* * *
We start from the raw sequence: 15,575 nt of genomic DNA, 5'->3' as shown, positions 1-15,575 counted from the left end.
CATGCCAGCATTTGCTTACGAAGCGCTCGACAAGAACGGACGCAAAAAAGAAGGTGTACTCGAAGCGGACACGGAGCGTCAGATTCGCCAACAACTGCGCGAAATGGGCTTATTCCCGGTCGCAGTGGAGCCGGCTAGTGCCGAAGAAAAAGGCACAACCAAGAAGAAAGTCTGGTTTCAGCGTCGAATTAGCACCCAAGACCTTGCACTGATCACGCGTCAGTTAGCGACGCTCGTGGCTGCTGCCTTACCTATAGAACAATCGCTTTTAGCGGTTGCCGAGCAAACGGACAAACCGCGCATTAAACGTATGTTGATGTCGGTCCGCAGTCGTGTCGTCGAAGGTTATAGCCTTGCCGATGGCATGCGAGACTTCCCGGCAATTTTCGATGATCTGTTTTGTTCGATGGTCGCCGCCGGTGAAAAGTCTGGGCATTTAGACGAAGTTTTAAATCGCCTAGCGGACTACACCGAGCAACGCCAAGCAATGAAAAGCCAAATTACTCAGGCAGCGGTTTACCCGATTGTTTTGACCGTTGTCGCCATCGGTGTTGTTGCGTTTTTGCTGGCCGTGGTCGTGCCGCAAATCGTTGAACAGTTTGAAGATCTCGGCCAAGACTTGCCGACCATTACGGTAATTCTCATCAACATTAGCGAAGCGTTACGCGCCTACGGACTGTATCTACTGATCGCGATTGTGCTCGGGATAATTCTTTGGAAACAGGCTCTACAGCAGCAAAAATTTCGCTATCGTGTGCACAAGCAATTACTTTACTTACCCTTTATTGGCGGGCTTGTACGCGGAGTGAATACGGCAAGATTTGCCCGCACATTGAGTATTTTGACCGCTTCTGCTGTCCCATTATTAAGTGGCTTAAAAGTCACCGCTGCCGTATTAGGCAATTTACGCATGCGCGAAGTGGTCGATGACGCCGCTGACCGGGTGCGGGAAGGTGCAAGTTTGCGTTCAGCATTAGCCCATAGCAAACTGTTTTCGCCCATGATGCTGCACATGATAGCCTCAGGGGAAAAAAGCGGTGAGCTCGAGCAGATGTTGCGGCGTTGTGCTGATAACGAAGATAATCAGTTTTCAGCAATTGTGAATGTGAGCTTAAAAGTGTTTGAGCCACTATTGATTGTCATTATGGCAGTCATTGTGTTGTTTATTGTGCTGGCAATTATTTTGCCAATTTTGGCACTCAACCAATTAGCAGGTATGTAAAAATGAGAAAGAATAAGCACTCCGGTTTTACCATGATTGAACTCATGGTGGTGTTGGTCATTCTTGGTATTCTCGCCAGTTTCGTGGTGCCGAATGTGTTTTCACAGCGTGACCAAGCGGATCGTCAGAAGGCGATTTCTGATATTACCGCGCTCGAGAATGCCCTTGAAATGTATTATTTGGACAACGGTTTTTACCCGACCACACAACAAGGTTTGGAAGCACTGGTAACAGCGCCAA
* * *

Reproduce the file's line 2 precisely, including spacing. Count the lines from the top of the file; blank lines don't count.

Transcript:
CATGCCAGCATTTGCTTACGAAGCGCTCGACAAGAACGGACGCAAAAAAGAAGGTGTACTCGAAGCGGACACGGAGCGTCAGATTCGCCAACAACTGCGCGAAATGGGCTTATTCCCGGTCGCAGTGGAGCCGGCTAGTGCCGAAGAAAAAGGCACAACCAAGAAGAAAGTCTGGTTTCAGCGTCGAATTAGCACCCAAGACCTTGCACTGATCACGCGTCAGTTAGCGACGCTCGTGGCTGCTGCCTTACCTATAGAACAATCGCTTTTAGCGGTTGCCGAGCAAACGGACAAACCGCGCATTAAACGTATGTTGATGTCGGTCCGCAGTCGTGTCGTCGAAGGTTATAGCCTTGCCGATGGCATGCGAGACTTCCCGGCAATTTTCGATGATCTGTTTTGTTCGATGGTCGCCGCCGGTGAAAAGTCTGGGCATTTAGACGAAGTTTTAAATCGCCTAGCGGACTACACCGAGCAACGCCAAGCAATGAAAAGCCAAATTACTCAGGCAGCGGTTTACCCGATTGTTTTGACCGTTGTCGCCATCGGTGTTGTTGCGTTTTTGCTGGCCGTGGTCGTGCCGCAAATCGTTGAACAGTTTGAAGATCTCGGCCAAGACTTGCCGACCATTACGGTAATTCTCATCAACATTAGCGAAGCGTTACGCGCCTACGGACTGTATCTACTGATCGCGATTGTGCTCGGGATAATTCTTTGGAAACAGGCTCTACAGCAGCAAAAATTTCGCTATCGTGTGCACAAGCAATTACTTTACTTACCCTTTATTGGCGGGCTTGTACGCGGAGTGAATACGGCAAGATTTGCCCGCACATTGAGTATTTTGACCGCTTCTGCTGTCCCATTATTAAGTGGCTTAAAAGTCACCGCTGCCGTATTAGGCAATTTACGCATGCGCGAAGTGGTCGATGACGCCGCTGACCGGGTGCGGGAAGGTGCAAGTTTGCGTTCAGCATTAGCCCATAGCAAACTGTTTTCGCCCATGATGCTGCACATGATAGCCTCAGGGGAAAAAAGCGGTGAGCTCGAGCAGATGTTGCGGCGTTGTGCTGATAACGAAGATAATCAGTTTTCAGCAATTGTGAATGTGAGCTTAAAAGTGTTTGAGCCACTATTGATTGTCATTATGGCAGTCATTGTGTTGTTTATTGTGCTGGCAATTATTTTGCCAATTTTGGCACTCAACCAATTAGCAGGTATGTAAAAATGAGAAAGAATAAGCACTCCGGTTTTACCATGATTGAACTCATGGTGGTGTTGGTCATTCTTGGTATTCTCGCCAGTTTCGTGGTGCCGAATGTGTTTTCACAGCGTGACCAAGCGGATCGTCAGAAGGCGATTTCTGATATTACCGCGCTCGAGAATGCCCTTGAAATGTATTATTTGGACAACGGTTTTTACCCGACCACACAACAAGGTTTGGAAGCACTGGTAACAGCGCCAA